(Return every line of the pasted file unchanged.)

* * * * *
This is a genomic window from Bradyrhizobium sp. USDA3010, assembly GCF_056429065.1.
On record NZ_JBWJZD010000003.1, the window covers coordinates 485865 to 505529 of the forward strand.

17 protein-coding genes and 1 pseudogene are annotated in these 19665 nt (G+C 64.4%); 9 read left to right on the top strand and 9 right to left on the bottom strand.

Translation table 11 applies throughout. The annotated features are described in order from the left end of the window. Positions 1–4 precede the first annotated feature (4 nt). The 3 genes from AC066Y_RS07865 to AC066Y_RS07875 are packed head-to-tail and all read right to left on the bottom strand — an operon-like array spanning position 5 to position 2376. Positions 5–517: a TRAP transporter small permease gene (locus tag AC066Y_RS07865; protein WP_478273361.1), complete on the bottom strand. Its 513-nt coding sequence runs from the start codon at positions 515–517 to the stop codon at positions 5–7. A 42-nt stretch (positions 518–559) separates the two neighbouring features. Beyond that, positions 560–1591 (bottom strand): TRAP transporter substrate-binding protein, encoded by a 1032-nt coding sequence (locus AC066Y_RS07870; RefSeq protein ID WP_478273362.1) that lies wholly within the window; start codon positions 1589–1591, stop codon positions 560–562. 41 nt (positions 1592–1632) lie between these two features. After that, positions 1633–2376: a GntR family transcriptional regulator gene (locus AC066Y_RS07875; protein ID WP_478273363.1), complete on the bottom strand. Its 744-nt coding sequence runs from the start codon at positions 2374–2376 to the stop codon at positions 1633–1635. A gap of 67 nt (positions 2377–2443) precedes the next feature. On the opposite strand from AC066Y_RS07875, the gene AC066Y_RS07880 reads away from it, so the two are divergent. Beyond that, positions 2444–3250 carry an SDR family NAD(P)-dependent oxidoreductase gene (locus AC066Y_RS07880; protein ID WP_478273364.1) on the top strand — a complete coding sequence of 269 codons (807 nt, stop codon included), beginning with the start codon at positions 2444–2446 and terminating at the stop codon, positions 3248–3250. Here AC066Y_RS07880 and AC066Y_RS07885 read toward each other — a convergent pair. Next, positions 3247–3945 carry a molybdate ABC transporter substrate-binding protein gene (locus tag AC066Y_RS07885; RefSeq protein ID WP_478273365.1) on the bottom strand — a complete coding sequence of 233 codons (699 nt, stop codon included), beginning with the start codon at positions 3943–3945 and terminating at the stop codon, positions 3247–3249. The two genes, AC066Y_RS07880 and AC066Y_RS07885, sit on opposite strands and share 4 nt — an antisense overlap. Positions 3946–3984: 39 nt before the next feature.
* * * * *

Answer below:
This is a genomic window from Bradyrhizobium sp. USDA3010, assembly GCF_056429065.1.
On record NZ_JBWJZD010000003.1, the window covers coordinates 485865 to 505529 of the forward strand.

17 protein-coding genes and 1 pseudogene are annotated in these 19665 nt (G+C 64.4%); 9 read left to right on the top strand and 9 right to left on the bottom strand.

Translation table 11 applies throughout. The annotated features are described in order from the left end of the window. Positions 1–4 precede the first annotated feature (4 nt). The 3 genes from AC066Y_RS07865 to AC066Y_RS07875 are packed head-to-tail and all read right to left on the bottom strand — an operon-like array spanning position 5 to position 2376. Positions 5–517: a TRAP transporter small permease gene (locus tag AC066Y_RS07865; protein WP_478273361.1), complete on the bottom strand. Its 513-nt coding sequence runs from the start codon at positions 515–517 to the stop codon at positions 5–7. A 42-nt stretch (positions 518–559) separates the two neighbouring features. Beyond that, positions 560–1591 (bottom strand): TRAP transporter substrate-binding protein, encoded by a 1032-nt coding sequence (locus AC066Y_RS07870; RefSeq protein ID WP_478273362.1) that lies wholly within the window; start codon positions 1589–1591, stop codon positions 560–562. 41 nt (positions 1592–1632) lie between these two features. After that, positions 1633–2376: a GntR family transcriptional regulator gene (locus AC066Y_RS07875; protein ID WP_478273363.1), complete on the bottom strand. Its 744-nt coding sequence runs from the start codon at positions 2374–2376 to the stop codon at positions 1633–1635. A gap of 67 nt (positions 2377–2443) precedes the next feature. On the opposite strand from AC066Y_RS07875, the gene AC066Y_RS07880 reads away from it, so the two are divergent. Beyond that, positions 2444–3250 carry an SDR family NAD(P)-dependent oxidoreductase gene (locus AC066Y_RS07880; protein ID WP_478273364.1) on the top strand — a complete coding sequence of 269 codons (807 nt, stop codon included), beginning with the start codon at positions 2444–2446 and terminating at the stop codon, positions 3248–3250. Here AC066Y_RS07880 and AC066Y_RS07885 read toward each other — a convergent pair. Next, positions 3247–3945 carry a molybdate ABC transporter substrate-binding protein gene (locus tag AC066Y_RS07885; RefSeq protein ID WP_478273365.1) on the bottom strand — a complete coding sequence of 233 codons (699 nt, stop codon included), beginning with the start codon at positions 3943–3945 and terminating at the stop codon, positions 3247–3249. The two genes, AC066Y_RS07880 and AC066Y_RS07885, sit on opposite strands and share 4 nt — an antisense overlap. Positions 3946–3984: 39 nt before the next feature.